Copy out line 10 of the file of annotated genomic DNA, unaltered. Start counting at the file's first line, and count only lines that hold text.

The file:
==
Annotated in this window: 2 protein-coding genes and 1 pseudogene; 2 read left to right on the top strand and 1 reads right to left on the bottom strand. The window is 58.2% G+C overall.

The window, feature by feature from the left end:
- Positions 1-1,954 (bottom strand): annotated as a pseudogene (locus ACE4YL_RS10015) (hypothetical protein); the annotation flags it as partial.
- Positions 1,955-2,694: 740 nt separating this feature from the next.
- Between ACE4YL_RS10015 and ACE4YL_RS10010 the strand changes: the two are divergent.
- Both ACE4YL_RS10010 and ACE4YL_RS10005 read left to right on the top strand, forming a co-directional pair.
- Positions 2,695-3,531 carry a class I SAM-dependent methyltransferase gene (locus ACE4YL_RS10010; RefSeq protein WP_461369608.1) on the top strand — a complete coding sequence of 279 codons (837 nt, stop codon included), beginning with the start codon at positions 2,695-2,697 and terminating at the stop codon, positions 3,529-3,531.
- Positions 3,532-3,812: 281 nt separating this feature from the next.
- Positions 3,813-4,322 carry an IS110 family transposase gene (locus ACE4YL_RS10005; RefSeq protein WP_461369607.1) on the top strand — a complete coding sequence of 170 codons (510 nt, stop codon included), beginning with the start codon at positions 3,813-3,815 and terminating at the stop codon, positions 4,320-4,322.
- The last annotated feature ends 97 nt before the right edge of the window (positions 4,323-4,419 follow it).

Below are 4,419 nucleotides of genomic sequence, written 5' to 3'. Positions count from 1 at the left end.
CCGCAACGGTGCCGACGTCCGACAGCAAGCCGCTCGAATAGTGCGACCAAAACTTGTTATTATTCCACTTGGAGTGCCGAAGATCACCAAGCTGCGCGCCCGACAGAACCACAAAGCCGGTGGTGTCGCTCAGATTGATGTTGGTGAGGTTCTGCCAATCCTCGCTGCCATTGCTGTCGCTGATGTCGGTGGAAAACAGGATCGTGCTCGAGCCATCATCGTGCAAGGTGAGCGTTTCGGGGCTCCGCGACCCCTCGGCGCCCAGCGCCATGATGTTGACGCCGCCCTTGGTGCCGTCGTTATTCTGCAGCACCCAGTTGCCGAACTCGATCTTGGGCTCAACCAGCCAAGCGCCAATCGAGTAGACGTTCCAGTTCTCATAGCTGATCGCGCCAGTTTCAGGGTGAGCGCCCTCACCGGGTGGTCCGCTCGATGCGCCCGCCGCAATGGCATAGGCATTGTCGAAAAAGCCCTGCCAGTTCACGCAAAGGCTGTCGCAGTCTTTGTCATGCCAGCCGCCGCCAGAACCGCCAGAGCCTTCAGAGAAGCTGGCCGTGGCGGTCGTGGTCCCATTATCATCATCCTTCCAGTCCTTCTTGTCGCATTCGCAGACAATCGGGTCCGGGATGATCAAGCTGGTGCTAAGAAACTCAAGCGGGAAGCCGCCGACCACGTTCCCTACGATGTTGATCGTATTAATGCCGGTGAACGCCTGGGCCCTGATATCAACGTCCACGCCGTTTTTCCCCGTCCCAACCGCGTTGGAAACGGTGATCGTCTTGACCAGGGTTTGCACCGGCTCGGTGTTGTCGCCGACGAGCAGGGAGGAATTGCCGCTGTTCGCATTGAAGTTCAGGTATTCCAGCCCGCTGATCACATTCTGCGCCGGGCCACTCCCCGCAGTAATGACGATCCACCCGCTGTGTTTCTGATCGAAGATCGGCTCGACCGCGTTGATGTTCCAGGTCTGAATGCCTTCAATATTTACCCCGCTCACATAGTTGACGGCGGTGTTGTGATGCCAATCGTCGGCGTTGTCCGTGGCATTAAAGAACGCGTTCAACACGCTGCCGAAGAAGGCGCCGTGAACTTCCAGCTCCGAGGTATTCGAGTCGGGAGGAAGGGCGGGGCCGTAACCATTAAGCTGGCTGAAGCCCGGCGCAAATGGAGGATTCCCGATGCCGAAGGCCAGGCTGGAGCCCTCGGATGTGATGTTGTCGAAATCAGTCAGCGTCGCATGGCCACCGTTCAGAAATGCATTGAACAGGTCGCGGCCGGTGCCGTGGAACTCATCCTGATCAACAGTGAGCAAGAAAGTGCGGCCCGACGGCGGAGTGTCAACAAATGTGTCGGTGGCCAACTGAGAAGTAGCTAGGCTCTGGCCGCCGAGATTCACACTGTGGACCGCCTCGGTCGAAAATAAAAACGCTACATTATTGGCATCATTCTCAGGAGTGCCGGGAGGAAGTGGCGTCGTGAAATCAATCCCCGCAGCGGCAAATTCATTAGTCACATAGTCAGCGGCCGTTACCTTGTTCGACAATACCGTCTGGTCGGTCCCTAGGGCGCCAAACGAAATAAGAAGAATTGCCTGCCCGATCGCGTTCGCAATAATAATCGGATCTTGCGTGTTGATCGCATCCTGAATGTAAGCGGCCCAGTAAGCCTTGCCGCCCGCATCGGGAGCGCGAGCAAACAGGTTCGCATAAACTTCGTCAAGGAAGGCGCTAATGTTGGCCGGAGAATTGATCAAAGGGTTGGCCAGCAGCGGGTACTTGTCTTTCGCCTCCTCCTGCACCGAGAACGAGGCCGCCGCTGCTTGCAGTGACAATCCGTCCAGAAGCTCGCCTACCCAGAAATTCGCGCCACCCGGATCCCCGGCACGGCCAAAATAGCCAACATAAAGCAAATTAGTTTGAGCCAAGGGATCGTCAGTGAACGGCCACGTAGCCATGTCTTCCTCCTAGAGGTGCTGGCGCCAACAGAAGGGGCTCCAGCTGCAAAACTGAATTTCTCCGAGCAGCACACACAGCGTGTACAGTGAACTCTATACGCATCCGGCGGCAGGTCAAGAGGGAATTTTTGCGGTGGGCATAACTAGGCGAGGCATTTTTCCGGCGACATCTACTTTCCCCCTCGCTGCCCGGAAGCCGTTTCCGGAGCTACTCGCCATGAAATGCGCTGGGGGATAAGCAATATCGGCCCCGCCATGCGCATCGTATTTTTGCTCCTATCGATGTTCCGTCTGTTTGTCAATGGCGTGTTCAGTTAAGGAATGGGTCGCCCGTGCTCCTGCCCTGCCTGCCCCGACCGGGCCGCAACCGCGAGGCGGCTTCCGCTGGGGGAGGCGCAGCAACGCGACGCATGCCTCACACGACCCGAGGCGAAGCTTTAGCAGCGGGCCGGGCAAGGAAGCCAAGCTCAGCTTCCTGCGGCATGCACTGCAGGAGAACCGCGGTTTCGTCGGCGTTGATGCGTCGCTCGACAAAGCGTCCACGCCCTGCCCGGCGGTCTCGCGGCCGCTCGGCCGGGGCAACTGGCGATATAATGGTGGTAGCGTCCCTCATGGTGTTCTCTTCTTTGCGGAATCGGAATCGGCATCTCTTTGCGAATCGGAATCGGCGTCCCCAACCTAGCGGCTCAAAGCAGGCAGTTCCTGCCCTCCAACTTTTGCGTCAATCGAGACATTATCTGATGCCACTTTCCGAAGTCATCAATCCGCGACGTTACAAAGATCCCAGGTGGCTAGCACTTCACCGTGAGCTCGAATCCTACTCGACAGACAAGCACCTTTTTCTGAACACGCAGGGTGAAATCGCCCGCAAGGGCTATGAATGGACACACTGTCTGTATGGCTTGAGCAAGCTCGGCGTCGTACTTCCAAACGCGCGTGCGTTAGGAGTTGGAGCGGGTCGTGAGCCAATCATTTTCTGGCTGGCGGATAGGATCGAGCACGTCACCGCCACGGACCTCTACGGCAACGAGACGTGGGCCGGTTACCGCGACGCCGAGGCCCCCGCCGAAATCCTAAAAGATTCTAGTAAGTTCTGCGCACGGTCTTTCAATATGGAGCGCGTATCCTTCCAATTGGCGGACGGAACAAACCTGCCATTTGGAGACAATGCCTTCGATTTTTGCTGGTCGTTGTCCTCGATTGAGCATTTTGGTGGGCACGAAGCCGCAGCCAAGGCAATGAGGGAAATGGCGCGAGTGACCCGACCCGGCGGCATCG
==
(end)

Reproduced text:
- The last annotated feature ends 97 nt before the right edge of the window (positions 4,323-4,419 follow it).